Obama-appointed Judge says Transit Authority Can Ban Christmas Ads
A federal judge appointed to the bench by President Obama says the public transit authority in Washington, D.C. has the right to ban religious-themed Christmas advertisements.
The Archdiocese of Washington had filed for an emergency injunction after the Washington Metropolitan Ara Transit Authority rejected a Christmas ad promoting its annual “Find the Perfect Gift” program.
The advertising banner featured shepherds and sheep walking toward the North Star – along with the words, “Find the perfect gift.”
The transit authority argued that the banner was declined because of a ban on religious-themed advertising.
Their attorneys explained in a court filing that Christmas is actually divided into two components – a religious half and a secular half.
“Advertisements involving secular symbols of the holiday – reindeer, the Yule log, the Christmas trees…address the secular half of Christmas,” the transit authority argued. “Overtly religious ads, like those featuring religious imagery like a scene of shepherds and the Star of Bethlehem…address the religious half of Christmas.”
“Here, WMATA has simply prohibited advertisements related to the subject of the religious half of Christmas, but not the secular half,” the transit authority pointed out. “That is not viewpoint discrimination.”
Shockingly, Judge Jackson actually bought into that nonsensical argument and ruled rejected the Catholic Church’s emergency injunction.
She said the transit authority has the right to ban advertising that either promotes or opposes “any religion, religious practice or belief,” Courthouse News reports.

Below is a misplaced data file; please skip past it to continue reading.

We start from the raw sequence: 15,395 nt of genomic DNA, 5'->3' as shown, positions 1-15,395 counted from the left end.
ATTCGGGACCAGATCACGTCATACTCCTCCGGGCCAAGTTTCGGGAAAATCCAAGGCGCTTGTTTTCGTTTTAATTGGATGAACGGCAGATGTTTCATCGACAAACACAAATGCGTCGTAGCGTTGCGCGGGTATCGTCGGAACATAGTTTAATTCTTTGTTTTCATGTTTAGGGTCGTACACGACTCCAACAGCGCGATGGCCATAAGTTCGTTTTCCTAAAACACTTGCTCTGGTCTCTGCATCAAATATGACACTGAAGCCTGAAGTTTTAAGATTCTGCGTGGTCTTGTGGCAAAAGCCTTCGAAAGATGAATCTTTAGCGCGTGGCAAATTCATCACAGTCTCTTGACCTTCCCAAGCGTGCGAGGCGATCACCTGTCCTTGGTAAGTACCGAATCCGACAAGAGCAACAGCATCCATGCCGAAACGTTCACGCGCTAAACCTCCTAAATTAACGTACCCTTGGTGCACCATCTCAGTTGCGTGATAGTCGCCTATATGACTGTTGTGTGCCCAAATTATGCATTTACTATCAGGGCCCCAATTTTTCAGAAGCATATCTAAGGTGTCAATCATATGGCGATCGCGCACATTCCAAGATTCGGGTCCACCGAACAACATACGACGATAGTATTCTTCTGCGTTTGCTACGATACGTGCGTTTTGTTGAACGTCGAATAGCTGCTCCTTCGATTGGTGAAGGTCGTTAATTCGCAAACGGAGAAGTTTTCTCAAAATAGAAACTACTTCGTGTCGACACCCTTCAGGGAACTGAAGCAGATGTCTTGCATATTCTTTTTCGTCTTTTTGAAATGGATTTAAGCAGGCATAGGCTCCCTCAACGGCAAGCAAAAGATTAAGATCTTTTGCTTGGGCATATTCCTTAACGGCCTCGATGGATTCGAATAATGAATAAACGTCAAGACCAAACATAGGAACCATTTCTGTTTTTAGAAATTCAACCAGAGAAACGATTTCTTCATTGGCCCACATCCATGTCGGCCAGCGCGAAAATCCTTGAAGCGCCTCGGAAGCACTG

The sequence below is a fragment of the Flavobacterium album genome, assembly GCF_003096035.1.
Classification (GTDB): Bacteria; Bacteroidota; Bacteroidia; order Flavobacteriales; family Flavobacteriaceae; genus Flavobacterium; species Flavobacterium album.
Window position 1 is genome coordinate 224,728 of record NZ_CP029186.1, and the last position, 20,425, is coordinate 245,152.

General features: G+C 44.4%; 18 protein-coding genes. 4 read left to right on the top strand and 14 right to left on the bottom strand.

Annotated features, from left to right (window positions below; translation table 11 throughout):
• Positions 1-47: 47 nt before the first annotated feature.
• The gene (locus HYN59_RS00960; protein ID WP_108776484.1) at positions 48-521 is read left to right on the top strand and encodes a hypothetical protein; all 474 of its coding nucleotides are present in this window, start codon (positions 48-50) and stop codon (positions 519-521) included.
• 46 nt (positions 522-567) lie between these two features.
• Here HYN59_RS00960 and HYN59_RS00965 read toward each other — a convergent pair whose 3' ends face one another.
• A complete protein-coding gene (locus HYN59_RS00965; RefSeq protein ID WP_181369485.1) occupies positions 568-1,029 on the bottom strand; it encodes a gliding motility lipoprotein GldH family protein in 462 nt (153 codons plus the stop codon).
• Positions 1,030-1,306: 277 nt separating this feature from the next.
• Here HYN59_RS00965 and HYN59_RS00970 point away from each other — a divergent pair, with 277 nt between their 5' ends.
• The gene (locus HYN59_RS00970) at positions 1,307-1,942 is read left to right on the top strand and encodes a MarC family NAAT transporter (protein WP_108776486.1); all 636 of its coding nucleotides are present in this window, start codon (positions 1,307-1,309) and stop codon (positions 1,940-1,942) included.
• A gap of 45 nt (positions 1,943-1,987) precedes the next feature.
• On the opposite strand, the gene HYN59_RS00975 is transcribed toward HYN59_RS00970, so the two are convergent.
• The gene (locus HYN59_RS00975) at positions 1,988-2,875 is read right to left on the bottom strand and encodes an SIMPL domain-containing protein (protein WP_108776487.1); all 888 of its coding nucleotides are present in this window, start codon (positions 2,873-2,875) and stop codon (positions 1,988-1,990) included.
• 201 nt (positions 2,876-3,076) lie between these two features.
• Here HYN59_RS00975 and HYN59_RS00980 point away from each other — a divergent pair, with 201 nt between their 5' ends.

“Given (the transit authority’s) concerns about the risks posed by issue-oriented ads, including ads promoting or opposing religion, its decision was reasonable,” the Obama-appointed judge ruled. “The regulation is reasonably aligned with WMATA’s duty to provide safe, reliable transportation…and it does not violate the First Amendment.”
“We are disappointed,” Archdiocese spokesman Ed McFadden said in a prepared statement. “We will continue in the coming days to pursue and defend our right to share the important message of Christmas in the public square.”
Jeremy Dys, an attorney with First Liberty Institute made an interesting observation regarding the Christmas-hating public transportation authority.
“The remarks that President Trump delivered at the lighting of the national Christmas Tree could not be quoted on the side of a DC Metro Bus,” he told the Todd Starnes Radio Show.
But they will accept advertising from the “secular” side of Christmas.
“They will take Santa but not Jesus, three French hens, but not the three Wise Men,” Dys noted.